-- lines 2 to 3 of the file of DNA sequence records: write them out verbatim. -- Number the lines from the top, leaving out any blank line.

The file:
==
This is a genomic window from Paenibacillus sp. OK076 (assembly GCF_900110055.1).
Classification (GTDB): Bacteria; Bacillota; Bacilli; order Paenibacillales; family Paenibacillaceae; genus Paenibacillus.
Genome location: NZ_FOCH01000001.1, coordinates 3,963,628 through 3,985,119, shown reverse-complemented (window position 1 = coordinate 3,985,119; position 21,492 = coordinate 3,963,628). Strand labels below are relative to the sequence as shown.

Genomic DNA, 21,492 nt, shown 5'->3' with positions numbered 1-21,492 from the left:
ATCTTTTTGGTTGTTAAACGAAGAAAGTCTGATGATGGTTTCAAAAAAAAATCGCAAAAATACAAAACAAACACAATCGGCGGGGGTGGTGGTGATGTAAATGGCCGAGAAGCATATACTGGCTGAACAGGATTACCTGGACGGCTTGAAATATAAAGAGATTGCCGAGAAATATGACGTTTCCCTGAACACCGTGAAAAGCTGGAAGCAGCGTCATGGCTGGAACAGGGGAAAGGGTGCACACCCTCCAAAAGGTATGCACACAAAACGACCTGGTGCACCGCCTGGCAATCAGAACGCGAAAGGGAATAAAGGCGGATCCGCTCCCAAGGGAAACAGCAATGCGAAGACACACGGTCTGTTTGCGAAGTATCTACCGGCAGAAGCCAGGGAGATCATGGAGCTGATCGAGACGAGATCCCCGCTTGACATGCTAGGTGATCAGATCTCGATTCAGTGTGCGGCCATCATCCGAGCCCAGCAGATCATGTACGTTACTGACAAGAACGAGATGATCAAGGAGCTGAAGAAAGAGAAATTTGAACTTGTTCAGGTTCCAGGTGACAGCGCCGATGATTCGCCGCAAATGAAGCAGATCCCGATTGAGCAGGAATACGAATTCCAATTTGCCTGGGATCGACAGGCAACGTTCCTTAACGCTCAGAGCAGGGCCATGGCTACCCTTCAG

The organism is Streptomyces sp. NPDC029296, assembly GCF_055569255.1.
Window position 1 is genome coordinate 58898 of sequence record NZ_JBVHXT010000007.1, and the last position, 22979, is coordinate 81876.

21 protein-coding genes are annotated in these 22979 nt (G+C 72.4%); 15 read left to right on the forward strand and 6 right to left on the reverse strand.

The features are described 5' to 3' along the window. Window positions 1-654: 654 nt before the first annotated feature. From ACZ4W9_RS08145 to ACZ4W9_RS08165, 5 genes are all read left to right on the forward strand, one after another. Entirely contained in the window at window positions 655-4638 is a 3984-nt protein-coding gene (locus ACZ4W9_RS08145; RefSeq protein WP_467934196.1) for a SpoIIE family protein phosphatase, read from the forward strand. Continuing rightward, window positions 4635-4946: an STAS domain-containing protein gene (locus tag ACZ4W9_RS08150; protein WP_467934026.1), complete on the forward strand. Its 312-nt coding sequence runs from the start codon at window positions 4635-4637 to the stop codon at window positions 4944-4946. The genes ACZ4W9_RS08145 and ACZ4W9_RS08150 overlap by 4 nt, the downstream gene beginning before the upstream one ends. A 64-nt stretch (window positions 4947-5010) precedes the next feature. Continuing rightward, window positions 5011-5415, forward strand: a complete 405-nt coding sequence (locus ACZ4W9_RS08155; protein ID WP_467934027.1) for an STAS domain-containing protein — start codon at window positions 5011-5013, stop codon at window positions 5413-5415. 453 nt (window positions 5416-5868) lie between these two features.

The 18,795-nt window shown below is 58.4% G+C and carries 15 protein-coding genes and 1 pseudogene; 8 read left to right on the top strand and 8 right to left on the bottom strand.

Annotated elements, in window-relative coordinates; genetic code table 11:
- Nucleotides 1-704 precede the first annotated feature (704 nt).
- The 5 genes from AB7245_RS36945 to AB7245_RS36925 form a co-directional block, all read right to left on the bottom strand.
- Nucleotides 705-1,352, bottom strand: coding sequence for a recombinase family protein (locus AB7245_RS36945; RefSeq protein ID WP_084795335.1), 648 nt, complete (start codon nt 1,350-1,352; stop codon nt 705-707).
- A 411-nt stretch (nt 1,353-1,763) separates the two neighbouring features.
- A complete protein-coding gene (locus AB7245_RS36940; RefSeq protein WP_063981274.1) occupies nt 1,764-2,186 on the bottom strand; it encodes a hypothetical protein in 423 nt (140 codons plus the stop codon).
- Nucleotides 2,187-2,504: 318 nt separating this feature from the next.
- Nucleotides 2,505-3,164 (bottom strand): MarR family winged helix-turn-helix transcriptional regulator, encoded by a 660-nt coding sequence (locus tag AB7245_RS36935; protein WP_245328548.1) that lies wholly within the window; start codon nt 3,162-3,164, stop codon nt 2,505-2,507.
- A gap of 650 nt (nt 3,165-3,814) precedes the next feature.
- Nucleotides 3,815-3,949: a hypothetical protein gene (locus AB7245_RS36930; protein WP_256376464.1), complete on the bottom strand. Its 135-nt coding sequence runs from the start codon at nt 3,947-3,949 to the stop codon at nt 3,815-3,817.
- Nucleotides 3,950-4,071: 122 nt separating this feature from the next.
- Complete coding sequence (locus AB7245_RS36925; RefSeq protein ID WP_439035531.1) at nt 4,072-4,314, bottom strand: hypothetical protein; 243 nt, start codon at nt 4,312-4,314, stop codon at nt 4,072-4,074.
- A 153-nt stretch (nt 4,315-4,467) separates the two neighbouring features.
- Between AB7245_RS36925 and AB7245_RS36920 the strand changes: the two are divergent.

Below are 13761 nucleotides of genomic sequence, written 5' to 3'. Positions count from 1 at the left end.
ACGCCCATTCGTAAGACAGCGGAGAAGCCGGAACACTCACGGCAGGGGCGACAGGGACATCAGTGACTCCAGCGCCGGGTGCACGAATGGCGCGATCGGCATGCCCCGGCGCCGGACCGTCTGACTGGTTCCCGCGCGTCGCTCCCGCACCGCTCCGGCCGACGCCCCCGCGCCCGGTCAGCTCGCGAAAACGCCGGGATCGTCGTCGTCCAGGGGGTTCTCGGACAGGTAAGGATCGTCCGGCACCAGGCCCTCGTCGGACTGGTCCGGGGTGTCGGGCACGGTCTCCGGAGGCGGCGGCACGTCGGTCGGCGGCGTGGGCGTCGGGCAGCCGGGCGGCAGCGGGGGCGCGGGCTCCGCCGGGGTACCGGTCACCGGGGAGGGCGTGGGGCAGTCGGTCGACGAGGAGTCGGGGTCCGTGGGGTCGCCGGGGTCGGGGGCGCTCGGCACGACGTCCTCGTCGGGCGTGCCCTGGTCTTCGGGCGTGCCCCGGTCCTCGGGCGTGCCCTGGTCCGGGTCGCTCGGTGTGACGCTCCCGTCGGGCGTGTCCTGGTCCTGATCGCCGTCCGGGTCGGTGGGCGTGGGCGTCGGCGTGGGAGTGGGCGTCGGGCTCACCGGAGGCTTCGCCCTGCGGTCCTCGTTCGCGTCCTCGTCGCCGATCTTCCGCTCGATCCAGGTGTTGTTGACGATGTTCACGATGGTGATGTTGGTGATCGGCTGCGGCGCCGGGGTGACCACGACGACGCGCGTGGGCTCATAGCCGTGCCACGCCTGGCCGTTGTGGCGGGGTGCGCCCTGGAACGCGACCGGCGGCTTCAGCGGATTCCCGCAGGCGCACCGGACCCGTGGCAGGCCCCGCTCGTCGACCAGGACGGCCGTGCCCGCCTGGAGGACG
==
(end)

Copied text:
Classification (GTDB): Bacteria; Bacillota; Bacilli; order Paenibacillales; family Paenibacillaceae; genus Paenibacillus.
Genome location: NZ_FOCH01000001.1, coordinates 3,963,628 through 3,985,119, shown reverse-complemented (window position 1 = coordinate 3,985,119; position 21,492 = coordinate 3,963,628). Strand labels below are relative to the sequence as shown.